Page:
Versace Friend To Help Design Beach Condo Hotel
Written by Suzy Valentine on March 10, 2005
By Suzy Valentine
An interior designer who sought refuge in the Bahamas after the death of close friend Gianni Versace is being lured back for his first South Beach project in almost eight years, say those redeveloping The Angler’s Hotel.
J. Wallace Tutt worked on the interiors of the late fashion designer’s Ocean Drive house, Casa Casuarina, but made the Bahamas his home after his friend’s 1997 shooting. There he set up the five-star Rock House Hotel.
"He has been quite secluded for the past seven to eight years," said developer Gregg Covin, "but we convinced him that the property is so beautiful."
Mr. Tutt can begin work on the condo hotel this spring, once the transaction is completed.
On Jan. 21, a $5 million bid was accepted on the property at 634-642 Washington Ave. – a deal that is to be final in April or May. Mr. Covin is working with developer Brian Gaines, nightclub owner Michael Capponi and architect Allan Shulman on the project and has earmarked $15 million for the renovation.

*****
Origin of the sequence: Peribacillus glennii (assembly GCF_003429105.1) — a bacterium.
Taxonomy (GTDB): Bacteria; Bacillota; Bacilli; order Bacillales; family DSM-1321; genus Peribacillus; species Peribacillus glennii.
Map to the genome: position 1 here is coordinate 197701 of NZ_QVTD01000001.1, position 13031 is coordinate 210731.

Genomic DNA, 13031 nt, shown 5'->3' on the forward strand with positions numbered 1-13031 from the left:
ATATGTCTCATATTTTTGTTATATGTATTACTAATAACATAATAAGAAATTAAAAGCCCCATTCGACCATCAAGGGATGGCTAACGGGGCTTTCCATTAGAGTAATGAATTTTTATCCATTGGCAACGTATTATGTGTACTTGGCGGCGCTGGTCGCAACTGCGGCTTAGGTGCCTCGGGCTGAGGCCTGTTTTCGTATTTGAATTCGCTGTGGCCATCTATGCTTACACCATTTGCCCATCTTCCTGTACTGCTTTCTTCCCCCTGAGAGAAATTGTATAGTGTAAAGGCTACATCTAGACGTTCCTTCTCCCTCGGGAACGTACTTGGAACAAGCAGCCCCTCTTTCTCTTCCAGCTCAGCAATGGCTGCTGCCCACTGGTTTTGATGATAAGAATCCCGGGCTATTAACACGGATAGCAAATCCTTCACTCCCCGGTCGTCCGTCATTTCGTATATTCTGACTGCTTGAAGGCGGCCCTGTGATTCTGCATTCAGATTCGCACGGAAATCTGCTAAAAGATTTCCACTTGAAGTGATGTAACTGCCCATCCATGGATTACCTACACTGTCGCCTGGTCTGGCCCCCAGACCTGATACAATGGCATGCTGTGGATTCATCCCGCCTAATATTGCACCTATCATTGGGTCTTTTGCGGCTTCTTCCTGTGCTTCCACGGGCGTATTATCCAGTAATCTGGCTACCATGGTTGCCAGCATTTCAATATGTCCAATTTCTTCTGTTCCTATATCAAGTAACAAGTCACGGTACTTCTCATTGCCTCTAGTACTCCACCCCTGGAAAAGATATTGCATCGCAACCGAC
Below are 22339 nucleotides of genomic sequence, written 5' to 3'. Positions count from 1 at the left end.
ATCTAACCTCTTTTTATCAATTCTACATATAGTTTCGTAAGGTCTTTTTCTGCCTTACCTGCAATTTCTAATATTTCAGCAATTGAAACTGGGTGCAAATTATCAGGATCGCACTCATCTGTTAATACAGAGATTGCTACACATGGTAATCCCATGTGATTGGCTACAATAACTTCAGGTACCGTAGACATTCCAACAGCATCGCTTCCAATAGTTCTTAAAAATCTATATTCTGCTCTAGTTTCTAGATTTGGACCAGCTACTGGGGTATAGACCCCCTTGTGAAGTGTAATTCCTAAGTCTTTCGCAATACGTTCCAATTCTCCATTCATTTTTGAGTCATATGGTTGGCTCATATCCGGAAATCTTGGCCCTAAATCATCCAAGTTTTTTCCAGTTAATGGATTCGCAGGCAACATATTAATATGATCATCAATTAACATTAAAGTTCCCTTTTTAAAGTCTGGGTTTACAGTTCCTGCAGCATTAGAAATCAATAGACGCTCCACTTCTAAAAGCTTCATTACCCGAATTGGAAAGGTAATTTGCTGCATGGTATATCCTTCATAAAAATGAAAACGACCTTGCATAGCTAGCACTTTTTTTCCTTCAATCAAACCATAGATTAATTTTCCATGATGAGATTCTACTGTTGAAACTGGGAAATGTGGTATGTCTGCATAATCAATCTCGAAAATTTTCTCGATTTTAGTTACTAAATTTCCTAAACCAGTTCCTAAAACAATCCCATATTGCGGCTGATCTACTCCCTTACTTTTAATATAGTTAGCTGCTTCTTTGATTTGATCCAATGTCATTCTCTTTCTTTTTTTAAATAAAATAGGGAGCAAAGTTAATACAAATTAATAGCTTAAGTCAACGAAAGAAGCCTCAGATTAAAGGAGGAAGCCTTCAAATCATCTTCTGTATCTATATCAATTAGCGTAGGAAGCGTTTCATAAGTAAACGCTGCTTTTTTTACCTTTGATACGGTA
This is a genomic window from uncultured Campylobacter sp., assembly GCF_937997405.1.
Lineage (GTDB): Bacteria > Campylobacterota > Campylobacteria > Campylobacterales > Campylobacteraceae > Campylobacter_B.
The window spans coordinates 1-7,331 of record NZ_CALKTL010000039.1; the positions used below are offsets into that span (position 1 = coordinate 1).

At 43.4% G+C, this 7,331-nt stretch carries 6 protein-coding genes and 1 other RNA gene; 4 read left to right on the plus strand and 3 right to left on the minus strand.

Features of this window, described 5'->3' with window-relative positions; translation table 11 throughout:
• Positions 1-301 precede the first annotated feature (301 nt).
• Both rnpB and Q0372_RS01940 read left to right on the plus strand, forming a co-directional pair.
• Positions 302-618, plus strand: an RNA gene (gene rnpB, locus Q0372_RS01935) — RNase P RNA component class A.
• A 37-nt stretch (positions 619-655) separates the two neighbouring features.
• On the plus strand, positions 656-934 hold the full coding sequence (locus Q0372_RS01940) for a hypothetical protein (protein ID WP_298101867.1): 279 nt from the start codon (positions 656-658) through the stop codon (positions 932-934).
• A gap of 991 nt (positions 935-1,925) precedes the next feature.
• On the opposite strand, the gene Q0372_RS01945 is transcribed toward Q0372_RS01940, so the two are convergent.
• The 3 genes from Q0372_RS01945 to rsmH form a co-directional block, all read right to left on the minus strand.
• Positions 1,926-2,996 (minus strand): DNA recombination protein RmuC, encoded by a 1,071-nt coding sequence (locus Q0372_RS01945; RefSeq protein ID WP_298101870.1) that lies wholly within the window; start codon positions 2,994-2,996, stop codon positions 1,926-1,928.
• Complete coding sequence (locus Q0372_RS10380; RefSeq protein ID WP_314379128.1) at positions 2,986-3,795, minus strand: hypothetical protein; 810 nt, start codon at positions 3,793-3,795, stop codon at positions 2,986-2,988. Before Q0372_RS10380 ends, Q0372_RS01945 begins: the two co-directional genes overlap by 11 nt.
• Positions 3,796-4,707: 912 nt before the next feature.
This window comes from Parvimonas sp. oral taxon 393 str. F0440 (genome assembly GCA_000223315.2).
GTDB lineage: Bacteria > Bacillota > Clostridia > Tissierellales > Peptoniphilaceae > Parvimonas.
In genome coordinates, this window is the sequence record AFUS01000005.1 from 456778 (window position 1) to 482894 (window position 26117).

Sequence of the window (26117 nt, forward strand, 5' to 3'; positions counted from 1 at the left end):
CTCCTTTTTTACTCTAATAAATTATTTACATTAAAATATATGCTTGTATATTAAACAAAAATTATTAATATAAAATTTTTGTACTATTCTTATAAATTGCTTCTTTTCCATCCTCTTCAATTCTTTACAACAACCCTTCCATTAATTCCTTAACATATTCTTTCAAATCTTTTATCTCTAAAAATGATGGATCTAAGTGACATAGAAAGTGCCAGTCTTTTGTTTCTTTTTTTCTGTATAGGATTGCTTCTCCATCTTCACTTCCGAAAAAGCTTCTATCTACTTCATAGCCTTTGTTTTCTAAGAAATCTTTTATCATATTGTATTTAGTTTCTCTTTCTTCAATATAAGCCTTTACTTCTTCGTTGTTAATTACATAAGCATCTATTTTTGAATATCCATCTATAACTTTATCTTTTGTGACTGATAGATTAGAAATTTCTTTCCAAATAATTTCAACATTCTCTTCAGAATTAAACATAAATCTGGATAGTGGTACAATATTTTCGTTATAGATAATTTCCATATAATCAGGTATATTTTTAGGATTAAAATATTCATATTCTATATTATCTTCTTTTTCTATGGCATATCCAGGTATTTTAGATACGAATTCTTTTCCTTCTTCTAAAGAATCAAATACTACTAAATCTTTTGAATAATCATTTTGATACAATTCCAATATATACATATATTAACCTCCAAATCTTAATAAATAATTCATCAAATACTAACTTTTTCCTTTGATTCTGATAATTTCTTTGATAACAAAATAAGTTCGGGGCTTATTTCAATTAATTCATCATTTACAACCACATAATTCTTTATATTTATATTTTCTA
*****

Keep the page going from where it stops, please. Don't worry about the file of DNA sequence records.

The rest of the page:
The Angler’s Hotel, built in the 1930s, welcomed Ernest Hemingway during its heyday, said Mr. Gaines, but fell into disrepair and "has been boarded up for the past 10 to 15 years."
"We plan to take it off the police blotter," he said, "and turn into a taxpaying citizen."
It’s the second time Mr. Covin and Mr. Gaines have tried to buy the property. In 1999, they decided they weren’t prepared to undertake the required due diligence on the site. A later buyer Alan Lieberman had to return the property after he purchased it with defective title.
The duo has collaborated on five other projects in which derelict South Beach properties have been converted into condo units or hotels, including the Mont Clair and St. Augustine Hotel.
Developers plan to convert 87 rooms into 55 units from 500 to more than 1,000 square feet priced at $350,000 to $1 million. A restaurant, possibly modeled after the Rock House, is to be incorporated, with completion set for fall 2006.